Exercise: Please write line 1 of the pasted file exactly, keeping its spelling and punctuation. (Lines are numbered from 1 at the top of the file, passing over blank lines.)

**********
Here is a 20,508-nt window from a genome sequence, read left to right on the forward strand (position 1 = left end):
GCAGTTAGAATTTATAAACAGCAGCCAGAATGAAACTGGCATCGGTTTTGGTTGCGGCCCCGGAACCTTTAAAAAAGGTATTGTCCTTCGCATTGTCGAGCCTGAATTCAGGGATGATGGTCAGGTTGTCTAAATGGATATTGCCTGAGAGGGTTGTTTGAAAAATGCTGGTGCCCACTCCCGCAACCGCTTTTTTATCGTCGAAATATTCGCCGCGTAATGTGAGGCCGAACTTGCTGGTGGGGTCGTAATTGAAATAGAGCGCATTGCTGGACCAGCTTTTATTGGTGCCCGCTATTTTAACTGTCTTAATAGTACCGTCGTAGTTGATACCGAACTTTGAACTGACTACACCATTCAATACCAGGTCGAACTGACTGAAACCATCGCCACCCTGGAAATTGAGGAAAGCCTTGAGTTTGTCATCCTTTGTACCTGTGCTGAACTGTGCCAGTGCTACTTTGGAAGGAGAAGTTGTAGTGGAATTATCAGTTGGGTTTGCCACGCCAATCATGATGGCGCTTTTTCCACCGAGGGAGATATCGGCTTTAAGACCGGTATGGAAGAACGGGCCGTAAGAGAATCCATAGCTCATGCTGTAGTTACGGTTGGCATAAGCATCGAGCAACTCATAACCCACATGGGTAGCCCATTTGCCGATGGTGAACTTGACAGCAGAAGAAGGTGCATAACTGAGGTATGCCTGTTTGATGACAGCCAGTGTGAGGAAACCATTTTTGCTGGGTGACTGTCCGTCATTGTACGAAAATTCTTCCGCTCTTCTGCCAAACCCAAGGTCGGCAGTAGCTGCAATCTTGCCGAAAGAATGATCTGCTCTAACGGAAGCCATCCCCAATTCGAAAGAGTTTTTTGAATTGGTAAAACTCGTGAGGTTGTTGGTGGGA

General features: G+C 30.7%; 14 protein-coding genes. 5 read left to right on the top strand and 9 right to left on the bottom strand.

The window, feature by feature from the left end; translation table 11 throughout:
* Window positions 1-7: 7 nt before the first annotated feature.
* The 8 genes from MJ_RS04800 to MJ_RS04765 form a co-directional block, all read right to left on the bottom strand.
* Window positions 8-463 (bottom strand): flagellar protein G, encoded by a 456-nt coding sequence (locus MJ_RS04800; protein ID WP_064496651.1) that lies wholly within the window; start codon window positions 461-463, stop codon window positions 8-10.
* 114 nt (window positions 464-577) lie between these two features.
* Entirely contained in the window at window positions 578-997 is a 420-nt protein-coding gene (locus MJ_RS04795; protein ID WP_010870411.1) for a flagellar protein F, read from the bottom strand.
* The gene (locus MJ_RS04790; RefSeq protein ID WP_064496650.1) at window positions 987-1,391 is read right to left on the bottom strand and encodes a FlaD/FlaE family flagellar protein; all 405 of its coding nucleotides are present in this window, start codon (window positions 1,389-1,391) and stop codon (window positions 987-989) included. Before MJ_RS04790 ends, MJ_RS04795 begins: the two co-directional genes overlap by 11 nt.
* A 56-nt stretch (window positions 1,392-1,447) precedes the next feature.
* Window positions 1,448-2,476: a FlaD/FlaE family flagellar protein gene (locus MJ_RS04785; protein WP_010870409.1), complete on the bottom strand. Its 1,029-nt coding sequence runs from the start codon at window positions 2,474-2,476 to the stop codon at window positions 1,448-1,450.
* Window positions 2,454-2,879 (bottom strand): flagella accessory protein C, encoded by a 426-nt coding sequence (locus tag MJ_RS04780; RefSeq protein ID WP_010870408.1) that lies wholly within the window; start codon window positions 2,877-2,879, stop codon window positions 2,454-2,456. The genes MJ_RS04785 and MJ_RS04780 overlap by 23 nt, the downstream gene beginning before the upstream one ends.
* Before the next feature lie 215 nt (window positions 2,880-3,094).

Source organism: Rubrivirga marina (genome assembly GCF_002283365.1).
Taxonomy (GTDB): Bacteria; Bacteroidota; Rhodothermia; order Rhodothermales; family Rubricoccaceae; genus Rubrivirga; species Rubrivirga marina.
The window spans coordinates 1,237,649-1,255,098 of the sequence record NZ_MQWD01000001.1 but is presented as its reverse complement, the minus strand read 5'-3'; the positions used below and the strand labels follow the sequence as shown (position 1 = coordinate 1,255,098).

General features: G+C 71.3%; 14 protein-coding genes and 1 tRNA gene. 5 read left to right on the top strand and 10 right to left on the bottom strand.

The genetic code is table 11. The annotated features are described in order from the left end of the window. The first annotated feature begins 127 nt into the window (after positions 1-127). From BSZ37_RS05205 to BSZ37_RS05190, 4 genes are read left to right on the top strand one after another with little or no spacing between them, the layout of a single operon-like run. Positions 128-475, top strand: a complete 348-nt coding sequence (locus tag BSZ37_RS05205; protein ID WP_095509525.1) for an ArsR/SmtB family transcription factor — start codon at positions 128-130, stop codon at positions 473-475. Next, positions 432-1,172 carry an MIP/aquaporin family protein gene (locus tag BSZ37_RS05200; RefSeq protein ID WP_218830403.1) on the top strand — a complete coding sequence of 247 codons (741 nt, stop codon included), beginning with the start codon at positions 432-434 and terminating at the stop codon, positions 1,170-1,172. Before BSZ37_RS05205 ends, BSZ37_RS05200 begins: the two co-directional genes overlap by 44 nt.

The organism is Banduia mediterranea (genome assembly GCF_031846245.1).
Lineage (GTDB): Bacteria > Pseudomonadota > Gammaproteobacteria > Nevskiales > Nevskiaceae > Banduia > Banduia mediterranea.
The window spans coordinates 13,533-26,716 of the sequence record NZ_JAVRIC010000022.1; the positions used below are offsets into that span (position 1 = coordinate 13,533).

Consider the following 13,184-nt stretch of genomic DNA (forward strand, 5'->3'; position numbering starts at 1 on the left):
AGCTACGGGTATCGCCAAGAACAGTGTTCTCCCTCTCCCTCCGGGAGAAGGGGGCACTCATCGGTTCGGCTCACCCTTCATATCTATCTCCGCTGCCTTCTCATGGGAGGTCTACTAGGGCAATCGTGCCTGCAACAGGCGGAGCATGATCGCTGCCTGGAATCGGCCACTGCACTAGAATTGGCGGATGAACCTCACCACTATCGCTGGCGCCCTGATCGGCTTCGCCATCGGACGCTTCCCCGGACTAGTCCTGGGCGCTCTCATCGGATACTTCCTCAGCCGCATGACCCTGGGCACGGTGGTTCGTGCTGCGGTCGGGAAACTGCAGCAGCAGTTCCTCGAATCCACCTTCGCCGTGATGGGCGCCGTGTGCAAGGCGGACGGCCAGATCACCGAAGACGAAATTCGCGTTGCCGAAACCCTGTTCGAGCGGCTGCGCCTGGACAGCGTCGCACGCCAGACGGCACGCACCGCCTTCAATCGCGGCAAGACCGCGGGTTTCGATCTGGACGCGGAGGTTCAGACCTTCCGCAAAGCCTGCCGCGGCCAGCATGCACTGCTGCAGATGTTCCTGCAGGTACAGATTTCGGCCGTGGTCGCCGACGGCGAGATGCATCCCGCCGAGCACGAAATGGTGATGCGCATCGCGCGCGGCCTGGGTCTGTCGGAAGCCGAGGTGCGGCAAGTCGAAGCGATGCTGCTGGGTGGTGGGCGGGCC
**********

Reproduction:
Here is a 20,508-nt window from a genome sequence, read left to right on the forward strand (position 1 = left end):